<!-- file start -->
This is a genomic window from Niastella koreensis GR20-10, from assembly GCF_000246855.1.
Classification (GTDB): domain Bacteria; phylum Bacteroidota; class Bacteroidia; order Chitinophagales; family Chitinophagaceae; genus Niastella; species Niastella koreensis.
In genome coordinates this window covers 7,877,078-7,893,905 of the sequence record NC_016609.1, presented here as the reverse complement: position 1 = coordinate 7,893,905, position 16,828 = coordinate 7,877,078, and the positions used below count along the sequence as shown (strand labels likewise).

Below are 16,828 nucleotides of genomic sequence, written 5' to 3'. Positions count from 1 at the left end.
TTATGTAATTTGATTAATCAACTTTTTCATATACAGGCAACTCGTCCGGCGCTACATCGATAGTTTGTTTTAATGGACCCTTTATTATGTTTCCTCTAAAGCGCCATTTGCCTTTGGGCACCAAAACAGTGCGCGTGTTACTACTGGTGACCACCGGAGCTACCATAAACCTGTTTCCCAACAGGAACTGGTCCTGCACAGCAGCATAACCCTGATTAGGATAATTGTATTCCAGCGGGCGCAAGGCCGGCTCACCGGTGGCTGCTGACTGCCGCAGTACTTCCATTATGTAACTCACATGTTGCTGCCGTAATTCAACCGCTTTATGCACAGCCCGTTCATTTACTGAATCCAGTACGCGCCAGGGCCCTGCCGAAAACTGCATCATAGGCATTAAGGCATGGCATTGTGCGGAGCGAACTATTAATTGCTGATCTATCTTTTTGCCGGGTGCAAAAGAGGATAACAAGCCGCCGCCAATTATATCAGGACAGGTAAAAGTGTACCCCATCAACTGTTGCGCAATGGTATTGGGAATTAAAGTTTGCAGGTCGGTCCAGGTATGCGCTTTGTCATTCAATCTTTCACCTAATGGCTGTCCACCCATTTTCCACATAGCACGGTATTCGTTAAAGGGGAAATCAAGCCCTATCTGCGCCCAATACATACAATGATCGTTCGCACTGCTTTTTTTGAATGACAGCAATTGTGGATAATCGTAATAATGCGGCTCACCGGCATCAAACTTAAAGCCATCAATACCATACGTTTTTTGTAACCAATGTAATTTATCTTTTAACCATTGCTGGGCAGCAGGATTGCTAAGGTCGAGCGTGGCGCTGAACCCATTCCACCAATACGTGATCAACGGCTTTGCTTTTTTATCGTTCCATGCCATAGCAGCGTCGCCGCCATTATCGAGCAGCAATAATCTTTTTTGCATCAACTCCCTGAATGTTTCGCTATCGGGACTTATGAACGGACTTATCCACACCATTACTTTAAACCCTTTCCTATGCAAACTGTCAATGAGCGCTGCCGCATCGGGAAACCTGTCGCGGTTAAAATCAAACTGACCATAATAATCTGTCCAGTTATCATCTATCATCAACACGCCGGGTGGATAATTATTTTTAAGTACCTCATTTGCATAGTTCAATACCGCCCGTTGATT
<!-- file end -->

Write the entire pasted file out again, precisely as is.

This is a genomic window from Niastella koreensis GR20-10, from assembly GCF_000246855.1.
Classification (GTDB): domain Bacteria; phylum Bacteroidota; class Bacteroidia; order Chitinophagales; family Chitinophagaceae; genus Niastella; species Niastella koreensis.
In genome coordinates this window covers 7,877,078-7,893,905 of the sequence record NC_016609.1, presented here as the reverse complement: position 1 = coordinate 7,893,905, position 16,828 = coordinate 7,877,078, and the positions used below count along the sequence as shown (strand labels likewise).

Below are 16,828 nucleotides of genomic sequence, written 5' to 3'. Positions count from 1 at the left end.
TTATGTAATTTGATTAATCAACTTTTTCATATACAGGCAACTCGTCCGGCGCTACATCGATAGTTTGTTTTAATGGACCCTTTATTATGTTTCCTCTAAAGCGCCATTTGCCTTTGGGCACCAAAACAGTGCGCGTGTTACTACTGGTGACCACCGGAGCTACCATAAACCTGTTTCCCAACAGGAACTGGTCCTGCACAGCAGCATAACCCTGATTAGGATAATTGTATTCCAGCGGGCGCAAGGCCGGCTCACCGGTGGCTGCTGACTGCCGCAGTACTTCCATTATGTAACTCACATGTTGCTGCCGTAATTCAACCGCTTTATGCACAGCCCGTTCATTTACTGAATCCAGTACGCGCCAGGGCCCTGCCGAAAACTGCATCATAGGCATTAAGGCATGGCATTGTGCGGAGCGAACTATTAATTGCTGATCTATCTTTTTGCCGGGTGCAAAAGAGGATAACAAGCCGCCGCCAATTATATCAGGACAGGTAAAAGTGTACCCCATCAACTGTTGCGCAATGGTATTGGGAATTAAAGTTTGCAGGTCGGTCCAGGTATGCGCTTTGTCATTCAATCTTTCACCTAATGGCTGTCCACCCATTTTCCACATAGCACGGTATTCGTTAAAGGGGAAATCAAGCCCTATCTGCGCCCAATACATACAATGATCGTTCGCACTGCTTTTTTTGAATGACAGCAATTGTGGATAATCGTAATAATGCGGCTCACCGGCATCAAACTTAAAGCCATCAATACCATACGTTTTTTGTAACCAATGTAATTTATCTTTTAACCATTGCTGGGCAGCAGGATTGCTAAGGTCGAGCGTGGCGCTGAACCCATTCCACCAATACGTGATCAACGGCTTTGCTTTTTTATCGTTCCATGCCATAGCAGCGTCGCCGCCATTATCGAGCAGCAATAATCTTTTTTGCATCAACTCCCTGAATGTTTCGCTATCGGGACTTATGAACGGACTTATCCACACCATTACTTTAAACCCTTTCCTATGCAAACTGTCAATGAGCGCTGCCGCATCGGGAAACCTGTCGCGGTTAAAATCAAACTGACCATAATAATCTGTCCAGTTATCATCTATCATCAACACGCCGGGTGGATAATTATTTTTAAGTACCTCATTTGCATAGTTCAATACCGCCCGTTGATT